In this section we describe the stakeholders' reactions to the virtual city over time, some of the observations we made, and lessons learned during this project. The section ends with a discussion that places these observations in the context of the research goals described in Section 1.

5.1 Reactions over Time

The first (smaller) model was presented to transit and railway authorities in Uppsala at the end of 2009. In the past, these authorities had expressed several concerns regarding the timely distribution of people arriving in trains into the pod cars. The results of mathematical simulations had not been sufficient to ease those concerns. The virtual reality model seems to have eased those objections: from being a serious operational issue, the evacuation of riders out of the main station became a non-issue from then on.

Having surpassed those operational objections, city officials and local stakeholders continued their deliberations on whether to pursue the PRT system or not. The next set of concerns had to do with laying out the pod car guideways throughout the historical part of the city, so as to connect the main train station to the main destination areas, namely the Hospital and the University. As such, in this second phase, the city was interested in visualizing the entire system, not just the travel center. Additional stakeholders joined the project, namely the County Academic Hospital, the University Real Estate company and the state-ran Vaskronan Real Estate company. The second, much larger, virtual city model was commissioned in 2011.

For this second phase, a first meeting was held with the entire group of stakeholders in October 2011, followed by several one-on-one meetings with individual stakeholders between then and March 2012. A final meeting with all the stakeholders was held in April 2012.

The goal of the first meeting of the second phase of the project was to explain the virtualization technology for those not familiar with it. Given that the technology allows many people to login and experience the model simultaneously in their own computers, we attempted to do that during that meeting. This was very problematic, as different people had completely different levels of literacy regarding 3D environments. Having no experience with online gaming or CAD tools, several people in that meeting were confused and, therefore, frustrated with the experience. In subsequent meetings, we decided not to do that, and instead drove the meetings with a shared projection of the virtual city on a screen. This worked much better, as it removed all the accidental complexities of people having to use a completely new tool without any prior training.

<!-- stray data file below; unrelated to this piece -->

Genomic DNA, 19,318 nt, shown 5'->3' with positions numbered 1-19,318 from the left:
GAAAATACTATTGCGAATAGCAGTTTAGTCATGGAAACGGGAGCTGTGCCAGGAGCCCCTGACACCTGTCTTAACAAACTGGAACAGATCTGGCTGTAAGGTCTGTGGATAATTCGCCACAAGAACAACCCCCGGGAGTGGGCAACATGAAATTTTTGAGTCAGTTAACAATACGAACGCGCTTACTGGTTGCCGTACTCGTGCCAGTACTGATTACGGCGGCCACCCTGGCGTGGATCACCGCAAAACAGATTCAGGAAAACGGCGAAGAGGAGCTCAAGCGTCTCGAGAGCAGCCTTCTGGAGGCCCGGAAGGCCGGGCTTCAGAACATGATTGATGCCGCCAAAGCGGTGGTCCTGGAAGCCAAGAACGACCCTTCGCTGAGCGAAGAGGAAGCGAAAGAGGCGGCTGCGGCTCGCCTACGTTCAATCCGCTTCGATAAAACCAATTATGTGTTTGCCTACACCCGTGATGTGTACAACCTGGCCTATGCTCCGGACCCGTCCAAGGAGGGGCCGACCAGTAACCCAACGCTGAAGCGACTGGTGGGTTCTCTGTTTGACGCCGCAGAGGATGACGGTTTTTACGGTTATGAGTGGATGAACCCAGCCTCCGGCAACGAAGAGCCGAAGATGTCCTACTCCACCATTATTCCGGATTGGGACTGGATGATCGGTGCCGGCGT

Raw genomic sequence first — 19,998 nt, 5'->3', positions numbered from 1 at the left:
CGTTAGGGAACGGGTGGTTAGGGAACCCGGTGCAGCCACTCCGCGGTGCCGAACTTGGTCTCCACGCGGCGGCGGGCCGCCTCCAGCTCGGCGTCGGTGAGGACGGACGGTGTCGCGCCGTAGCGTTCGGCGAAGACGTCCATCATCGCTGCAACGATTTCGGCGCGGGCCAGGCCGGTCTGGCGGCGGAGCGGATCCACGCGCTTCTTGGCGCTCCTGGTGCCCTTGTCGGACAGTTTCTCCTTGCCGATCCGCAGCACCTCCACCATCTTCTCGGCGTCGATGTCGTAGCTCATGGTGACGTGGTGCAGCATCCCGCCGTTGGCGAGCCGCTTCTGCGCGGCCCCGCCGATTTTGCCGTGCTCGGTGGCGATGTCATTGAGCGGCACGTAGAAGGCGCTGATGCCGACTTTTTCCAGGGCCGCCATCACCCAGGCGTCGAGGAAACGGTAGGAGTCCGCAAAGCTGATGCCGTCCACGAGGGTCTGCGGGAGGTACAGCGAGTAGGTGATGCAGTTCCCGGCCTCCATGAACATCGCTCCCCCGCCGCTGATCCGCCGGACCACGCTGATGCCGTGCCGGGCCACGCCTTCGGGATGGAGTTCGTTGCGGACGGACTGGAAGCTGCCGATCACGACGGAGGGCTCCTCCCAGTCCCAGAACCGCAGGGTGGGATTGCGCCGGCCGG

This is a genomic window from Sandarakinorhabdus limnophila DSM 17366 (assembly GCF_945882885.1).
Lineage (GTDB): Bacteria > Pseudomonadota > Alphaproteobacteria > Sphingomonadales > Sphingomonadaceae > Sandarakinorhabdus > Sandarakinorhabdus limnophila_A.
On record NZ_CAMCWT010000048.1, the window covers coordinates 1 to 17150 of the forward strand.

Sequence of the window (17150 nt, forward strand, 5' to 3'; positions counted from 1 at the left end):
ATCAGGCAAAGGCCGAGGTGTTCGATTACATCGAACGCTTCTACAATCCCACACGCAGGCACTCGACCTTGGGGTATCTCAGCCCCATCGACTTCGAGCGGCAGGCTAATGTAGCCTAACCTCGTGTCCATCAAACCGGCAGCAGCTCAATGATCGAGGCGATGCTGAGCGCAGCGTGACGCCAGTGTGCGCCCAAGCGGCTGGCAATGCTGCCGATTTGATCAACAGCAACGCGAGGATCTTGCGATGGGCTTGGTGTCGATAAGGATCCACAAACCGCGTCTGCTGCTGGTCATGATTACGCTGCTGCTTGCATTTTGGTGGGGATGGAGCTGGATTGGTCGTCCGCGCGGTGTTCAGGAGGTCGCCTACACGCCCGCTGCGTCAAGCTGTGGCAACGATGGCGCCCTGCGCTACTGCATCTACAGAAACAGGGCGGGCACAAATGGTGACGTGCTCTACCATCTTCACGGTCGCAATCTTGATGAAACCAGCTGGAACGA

For the next three months, the series of one-on-one meetings focused on the particular needs of the stakeholders. Notes of those meetings were then sent to the modeling team in the United States. Those meetings were extremely productive, much more so than the large group meeting, because people had the opportunity to get acquainted with the capabilities of technology without social pressure to do so. Nevertheless, they were not directly manipulating the model; we were, and a projection was shown on a screen. As they became familiar with what the tool could do, they started engaging with the virtual model, making numerous requests regarding the placement of urban elements. Several online changes to the virtual city were performed during those meetings at the request of the stakeholders. For example, after seeing the Hospital area, the Hospital officials decided to make a change in the planning of one of their extensions (unrelated to the PRT system). The stakeholders were the primary agents for deciding the placement of the PRT stations, and those decisions were made during those meetings. Often, stakeholders would make requests of the form Put the sun [at a certain time] or Put the camera [at a certain angle] or Put the station [there]. This dynamic interaction during the meetings was absolutely critical for the stakeholders' engagement with the PRT system.

The final meeting in April of 2012 brought all the stakeholders together again. This time they were all familiar with the virtual city, since they helped design certain elements of it. At this final meeting, the conversation changed from discussing the technical and operational issues of PRT towards discussing urban design related to that PRT system. For example, many people didn't like the track being all white, and wanted to change the color. The virtual city is now starting to serve as a common operating picture for urban design.